Making Magic: Turning Inspiration to Action

Making Magic: Turning Inspiration to Action

Ever feel a strong wave of inspiration or motivation but you're not sure what to do next? What about a deep desire to create, build something of your own, smash all your goals, and unleash your creative potential?

These are questions, fleetingly pressing thoughts, many of us have felt but often cannot solve for ourselves. One of the reasons we may have such a difficult time ever "solving", truly finding answers for these questions, is that we spend more time pondering than we do acting.

Hear me out, acting on things is something I find innately difficult. It's not that I don't set goals, know what I want, or feel intense bouts of inspiration. It's more that when the moment strikes, I find myself needing to plan, brainstorm, or think about what I want rather than feeling ready to jump on that momentary drive to make something happen. 

Getting started is hard. We often talk about this in articles, blogs, podcasts--I'm sure songs have even been written about it. But once you start, getting started again every day to keep the momentum going and create compounding progress is nearly impossible. Especially when you're following your heart on a passion project, venturing out to try something new, or just wanting to experience the beauty of allowing your creativity to take over, all of these journeys require a lot of self-direction and even more discipline. Notice the word "motivation" is not mentioned in the previous sentence. It's not that motivation isn't important--in fact, finding ways to increase motivation is crucial because it allows us to change behavior, develop competencies, be creative, set goals, grow interests, make plans, and more. It's just that, after you've had an idea, or created a rudimentary plan,  discipline eats motivation for breakfast in getting things done and creating long term progress.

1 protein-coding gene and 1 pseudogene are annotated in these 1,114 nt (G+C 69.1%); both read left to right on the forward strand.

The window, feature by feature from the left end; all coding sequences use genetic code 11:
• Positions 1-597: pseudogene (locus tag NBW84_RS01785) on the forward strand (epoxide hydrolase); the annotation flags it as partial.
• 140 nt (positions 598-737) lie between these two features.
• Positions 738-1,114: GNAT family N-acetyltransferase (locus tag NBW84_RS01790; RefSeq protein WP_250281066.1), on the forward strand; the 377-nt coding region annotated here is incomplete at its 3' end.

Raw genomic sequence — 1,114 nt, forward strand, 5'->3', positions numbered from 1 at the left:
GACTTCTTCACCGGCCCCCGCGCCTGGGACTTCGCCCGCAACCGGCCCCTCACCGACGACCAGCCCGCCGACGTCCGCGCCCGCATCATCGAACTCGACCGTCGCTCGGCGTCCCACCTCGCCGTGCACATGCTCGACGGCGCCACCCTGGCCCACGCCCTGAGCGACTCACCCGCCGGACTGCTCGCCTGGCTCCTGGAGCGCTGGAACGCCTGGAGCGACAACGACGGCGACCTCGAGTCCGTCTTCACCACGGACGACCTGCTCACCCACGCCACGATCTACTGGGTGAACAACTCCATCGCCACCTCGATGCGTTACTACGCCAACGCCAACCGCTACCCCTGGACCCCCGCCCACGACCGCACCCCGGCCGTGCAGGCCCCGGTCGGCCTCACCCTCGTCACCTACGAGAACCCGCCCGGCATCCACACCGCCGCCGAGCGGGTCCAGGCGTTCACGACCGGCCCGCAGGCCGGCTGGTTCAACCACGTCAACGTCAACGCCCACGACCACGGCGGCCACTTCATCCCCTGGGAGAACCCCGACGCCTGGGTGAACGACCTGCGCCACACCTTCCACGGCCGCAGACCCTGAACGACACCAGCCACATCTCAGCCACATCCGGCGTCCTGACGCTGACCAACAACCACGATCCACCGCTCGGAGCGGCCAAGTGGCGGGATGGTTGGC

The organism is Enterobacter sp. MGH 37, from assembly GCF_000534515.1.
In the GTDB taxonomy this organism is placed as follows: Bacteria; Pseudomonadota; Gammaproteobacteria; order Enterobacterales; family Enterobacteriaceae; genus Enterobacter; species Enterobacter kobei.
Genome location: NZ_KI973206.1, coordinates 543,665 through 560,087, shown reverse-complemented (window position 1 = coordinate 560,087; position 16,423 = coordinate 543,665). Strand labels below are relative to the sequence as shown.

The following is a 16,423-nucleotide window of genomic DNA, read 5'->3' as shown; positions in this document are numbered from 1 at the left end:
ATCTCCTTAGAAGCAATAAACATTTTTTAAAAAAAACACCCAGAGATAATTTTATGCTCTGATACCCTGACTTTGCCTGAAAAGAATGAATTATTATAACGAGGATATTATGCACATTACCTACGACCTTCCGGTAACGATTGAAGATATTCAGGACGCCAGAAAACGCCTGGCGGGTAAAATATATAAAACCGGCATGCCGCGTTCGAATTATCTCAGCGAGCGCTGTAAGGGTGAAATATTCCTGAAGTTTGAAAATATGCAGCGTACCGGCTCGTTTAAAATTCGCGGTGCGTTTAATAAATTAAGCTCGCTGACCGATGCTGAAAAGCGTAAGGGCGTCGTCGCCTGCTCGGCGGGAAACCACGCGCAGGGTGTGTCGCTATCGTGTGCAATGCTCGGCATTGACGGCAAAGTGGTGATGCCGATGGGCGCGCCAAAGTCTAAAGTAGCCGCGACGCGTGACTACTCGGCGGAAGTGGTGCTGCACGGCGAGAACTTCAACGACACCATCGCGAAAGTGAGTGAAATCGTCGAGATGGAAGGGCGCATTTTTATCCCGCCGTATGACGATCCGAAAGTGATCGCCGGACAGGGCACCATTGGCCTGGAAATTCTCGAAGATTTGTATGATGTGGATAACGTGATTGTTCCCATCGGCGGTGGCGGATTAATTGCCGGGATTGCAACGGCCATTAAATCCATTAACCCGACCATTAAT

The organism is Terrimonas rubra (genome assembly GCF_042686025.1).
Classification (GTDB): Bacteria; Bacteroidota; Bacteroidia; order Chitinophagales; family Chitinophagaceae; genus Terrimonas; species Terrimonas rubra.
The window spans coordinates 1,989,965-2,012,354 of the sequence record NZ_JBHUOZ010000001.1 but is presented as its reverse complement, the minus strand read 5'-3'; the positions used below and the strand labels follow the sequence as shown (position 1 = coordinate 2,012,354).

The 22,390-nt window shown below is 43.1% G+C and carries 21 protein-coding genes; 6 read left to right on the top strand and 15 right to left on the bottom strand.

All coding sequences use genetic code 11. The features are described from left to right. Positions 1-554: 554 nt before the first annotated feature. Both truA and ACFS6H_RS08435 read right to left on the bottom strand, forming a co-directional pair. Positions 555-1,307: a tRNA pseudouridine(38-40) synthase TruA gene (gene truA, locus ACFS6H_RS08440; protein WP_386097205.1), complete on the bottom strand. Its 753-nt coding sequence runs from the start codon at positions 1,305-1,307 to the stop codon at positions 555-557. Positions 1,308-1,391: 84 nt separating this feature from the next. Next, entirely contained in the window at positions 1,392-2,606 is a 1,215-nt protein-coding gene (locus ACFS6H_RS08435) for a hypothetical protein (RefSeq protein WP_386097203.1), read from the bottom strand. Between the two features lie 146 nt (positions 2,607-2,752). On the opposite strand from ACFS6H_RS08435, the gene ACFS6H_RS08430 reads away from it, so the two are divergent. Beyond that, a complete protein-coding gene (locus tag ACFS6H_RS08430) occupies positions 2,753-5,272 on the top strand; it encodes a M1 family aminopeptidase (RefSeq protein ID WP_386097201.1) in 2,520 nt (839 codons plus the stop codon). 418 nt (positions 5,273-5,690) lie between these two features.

Discipline tends to have harsh connotations, often evoking mental images of gritting your teeth, putting your head down, and just grinding out task after task. In years of both planning and execution, I have pleasantly discovered that discipline doesn't have to involve any of these in order to create amazing progress and make your dreams a reality. There is a way to channel soft, flowing energy and still harness the power of discipline to bring even your most creative and lofty goals to fruition.

I have found that discipline is more about being strategic and setting up the right systems to win your day. I share this less as a personal discovery and more as confirmation that the tools at our disposal are truly valuable AND viable. Many of these habits and system of habits center around taking care of yourself first and addressing the mind's natural propensity to wander and get distracted. 

In building the systems that worked for me to channel in focus, drive action, and create compounding progress, I have found the following things immensely helpful:

  • Focus on building small, consistent habits rather than trying to achieve big, dramatic changes. Habits compound over time, so making tiny improvements each day is more effective than occasional major efforts.
  • Make your desired habits as easy as possible to do. Reduce the friction and barriers to starting a habit. For example, place your running shoes by the door to make it easier to go for a run.
  • Use the "2-Minute Rule" - commit to doing a habit for just 2 minutes per day. This helps overcome the barrier of getting started. Once you've started, you often end up doing more.
  • Stack new habits on top of existing routines. Pair a new habit with something you already do consistently, like doing 10 squats after brushing your teeth.
  • Create a habit ritual by specifying when, how, and where you will perform a habit. This creates a specific plan that is easier to follow through on. A great example of this is making a habit of sitting in the same spot, making a cup of tea or coffee, and lighting a relaxing candle every time you plan to work on writing your book or adding to your art portfolio. Creating a ritual sends your mind and body cues that an action is going to take place, which in turn further reinforces the positive routine.
  • Track your habits visually, such as using a calendar to mark off days you complete your habit. This provides momentum and feedback.
  • Optimize your environment to remove temptations and triggers for bad habits. For example, hide unhealthy snacks or uninstall distracting apps.
  • Celebrate small wins and be patient with yourself. Building habits takes time, so don't get discouraged by occasional slip-ups. Make a celebration list that outlines all of the ways you could treat yourself, from small wins to huge ones. This could include having a solo date, getting yourself a coffee and going window shopping, treating yourself to a new perfume, or anything that makes you feel cared for and pampered.

Remember, everything you need to start is already inside you. The universe has your back, now get out there and create.

Evoke your best epoch, with Ephoque.

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